With a victory over the Bobcats last night sans The Big Three, my beloved Celtics clinched the NBA's best ever turnaround in a single season. To put things in perspective, Paul Pierce (I'm deliberately not even mentioning the team) won 24 games last season. So far this year, the squad has won 61 games with a few more left on the schedule. Yeah, I guess you can say the additions of KG and Ray Allen had a lot to do with that, not to mention the team's best offensive threat: Scot "Dopeman" Pollard.
I really love this whole winning thing, but honestly, my inner basketball emotions are a bit ambivalent. On one hand, I legitimately begin to tear up at the very possible possibility of the Celtics winning it all (and I'm bawling if it's against the Lakers in the finals), but at the same time, I kind of miss *gulp* sucking. It's kind of like Bill Simmons explained a few seasons after the Red Sox finally broke the curse: sports are just so much more personal when you're desperate. Yes, I love watching The Big Three dominate the league, but it was always captivating watching Pierce and a handful of D-Leaguers just praying for a victory.
The good ol' days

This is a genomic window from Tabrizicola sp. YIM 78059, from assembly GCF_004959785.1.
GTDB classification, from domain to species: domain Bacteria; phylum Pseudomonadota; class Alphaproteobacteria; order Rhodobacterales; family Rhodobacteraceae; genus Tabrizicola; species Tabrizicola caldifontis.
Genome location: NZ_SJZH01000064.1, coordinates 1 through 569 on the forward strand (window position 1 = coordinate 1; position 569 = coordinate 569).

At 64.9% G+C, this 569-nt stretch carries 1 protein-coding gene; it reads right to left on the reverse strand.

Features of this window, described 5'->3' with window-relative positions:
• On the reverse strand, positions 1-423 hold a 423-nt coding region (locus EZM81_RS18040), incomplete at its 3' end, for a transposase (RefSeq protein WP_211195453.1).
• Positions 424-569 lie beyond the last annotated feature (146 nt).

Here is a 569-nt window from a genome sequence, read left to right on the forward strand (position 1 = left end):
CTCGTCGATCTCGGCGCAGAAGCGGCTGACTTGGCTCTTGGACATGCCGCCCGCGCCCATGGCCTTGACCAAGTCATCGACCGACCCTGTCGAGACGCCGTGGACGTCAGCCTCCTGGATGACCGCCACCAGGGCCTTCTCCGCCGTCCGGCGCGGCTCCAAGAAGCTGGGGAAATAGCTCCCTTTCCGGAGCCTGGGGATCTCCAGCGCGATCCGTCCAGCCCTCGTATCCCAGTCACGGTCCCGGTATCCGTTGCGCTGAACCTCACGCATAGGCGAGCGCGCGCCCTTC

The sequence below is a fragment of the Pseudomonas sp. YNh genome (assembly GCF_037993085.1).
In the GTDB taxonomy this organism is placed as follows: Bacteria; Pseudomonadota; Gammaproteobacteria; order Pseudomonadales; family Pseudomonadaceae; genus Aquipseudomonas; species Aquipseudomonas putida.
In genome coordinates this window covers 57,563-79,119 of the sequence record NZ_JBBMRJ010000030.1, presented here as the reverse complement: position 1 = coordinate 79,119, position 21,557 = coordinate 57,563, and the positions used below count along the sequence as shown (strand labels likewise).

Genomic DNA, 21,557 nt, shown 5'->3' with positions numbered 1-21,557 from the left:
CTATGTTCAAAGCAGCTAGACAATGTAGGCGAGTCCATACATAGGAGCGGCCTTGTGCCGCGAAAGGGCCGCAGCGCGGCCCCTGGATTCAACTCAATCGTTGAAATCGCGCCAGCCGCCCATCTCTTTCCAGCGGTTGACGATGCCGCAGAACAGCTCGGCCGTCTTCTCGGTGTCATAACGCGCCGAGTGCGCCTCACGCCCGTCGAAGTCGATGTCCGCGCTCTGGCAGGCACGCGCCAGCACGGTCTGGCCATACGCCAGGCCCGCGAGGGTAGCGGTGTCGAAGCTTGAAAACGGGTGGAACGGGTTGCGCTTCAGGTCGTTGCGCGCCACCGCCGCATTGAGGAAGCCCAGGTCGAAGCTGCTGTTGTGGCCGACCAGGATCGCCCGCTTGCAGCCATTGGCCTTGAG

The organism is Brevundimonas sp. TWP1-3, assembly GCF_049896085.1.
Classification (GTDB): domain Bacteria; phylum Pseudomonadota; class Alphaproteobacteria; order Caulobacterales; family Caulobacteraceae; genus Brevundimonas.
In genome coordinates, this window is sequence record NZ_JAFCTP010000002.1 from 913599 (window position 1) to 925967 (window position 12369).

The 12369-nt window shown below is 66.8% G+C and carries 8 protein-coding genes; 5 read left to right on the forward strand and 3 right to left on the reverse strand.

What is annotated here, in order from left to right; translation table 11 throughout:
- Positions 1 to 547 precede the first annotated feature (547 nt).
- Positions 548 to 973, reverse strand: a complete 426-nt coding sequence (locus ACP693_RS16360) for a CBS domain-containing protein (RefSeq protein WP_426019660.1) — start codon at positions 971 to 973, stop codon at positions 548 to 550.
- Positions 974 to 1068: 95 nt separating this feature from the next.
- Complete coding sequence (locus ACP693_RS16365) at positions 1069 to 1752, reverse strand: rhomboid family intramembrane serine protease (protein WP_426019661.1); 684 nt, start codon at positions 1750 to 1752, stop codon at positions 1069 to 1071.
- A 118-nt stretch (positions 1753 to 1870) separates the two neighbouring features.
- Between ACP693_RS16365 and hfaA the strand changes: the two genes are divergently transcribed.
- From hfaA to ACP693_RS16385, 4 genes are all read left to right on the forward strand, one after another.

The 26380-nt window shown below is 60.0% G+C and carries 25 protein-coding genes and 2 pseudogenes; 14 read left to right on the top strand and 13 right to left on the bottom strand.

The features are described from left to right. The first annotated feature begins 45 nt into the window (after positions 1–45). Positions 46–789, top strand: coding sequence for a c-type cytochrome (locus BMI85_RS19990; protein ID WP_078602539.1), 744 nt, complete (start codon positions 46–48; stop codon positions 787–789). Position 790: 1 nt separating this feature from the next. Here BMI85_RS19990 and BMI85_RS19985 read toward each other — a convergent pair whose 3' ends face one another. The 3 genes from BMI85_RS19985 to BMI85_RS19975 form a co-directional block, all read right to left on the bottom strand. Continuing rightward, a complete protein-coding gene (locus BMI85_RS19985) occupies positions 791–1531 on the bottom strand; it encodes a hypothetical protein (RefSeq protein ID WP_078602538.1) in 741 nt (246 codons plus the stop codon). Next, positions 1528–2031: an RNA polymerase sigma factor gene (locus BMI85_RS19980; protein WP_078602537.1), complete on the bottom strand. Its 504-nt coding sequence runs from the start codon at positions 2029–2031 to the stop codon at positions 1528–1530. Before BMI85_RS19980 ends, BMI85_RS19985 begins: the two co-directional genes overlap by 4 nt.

And when it came to pride, losing made it so much more worth it. This past decade has been arguably the worst of franchise history, yet I fell in love with the Celtics just about seven years ago. This means almost seven years of having to defend my love for a team that temporarily became the 21st century's Clippers. So, there was always a sense of truthful honor whenever a friend asked me how the Celtics enjoyed being killed by the Bobcats. Or looking at Rajon Rondo's alien face and imagining Brandon Roy teaming up with Pierce. Or just hoping that one day, just one day, that Sebastian Telfair might actually do something. Or putting a noose around my neck when we didn't even get the 2nd pick of the draft (I'm serious, you can thank KG for saving my life). Or wondering what the hell we were gonna win with Jiri Welsh starting. Or peeing my pants when I heard Allen Iverson was a Celtic, and then shitting my pants when I found out he wasn't.
And despite all these low, low points, Celtics fans endured Danny Ainge's dubious promises and still stayed committed to the hope of "maybe next season." In a sense, we were sort of like the Spartans from 300, who knew they couldn't win but still fought on. Except in our case, we ultimately beat the Persians.
But sometimes the bad ending is just more appropriate. So, I guess that means I'm an Oklahoma City Sonics fan now.
- K.H. (Kidding about that last sentence)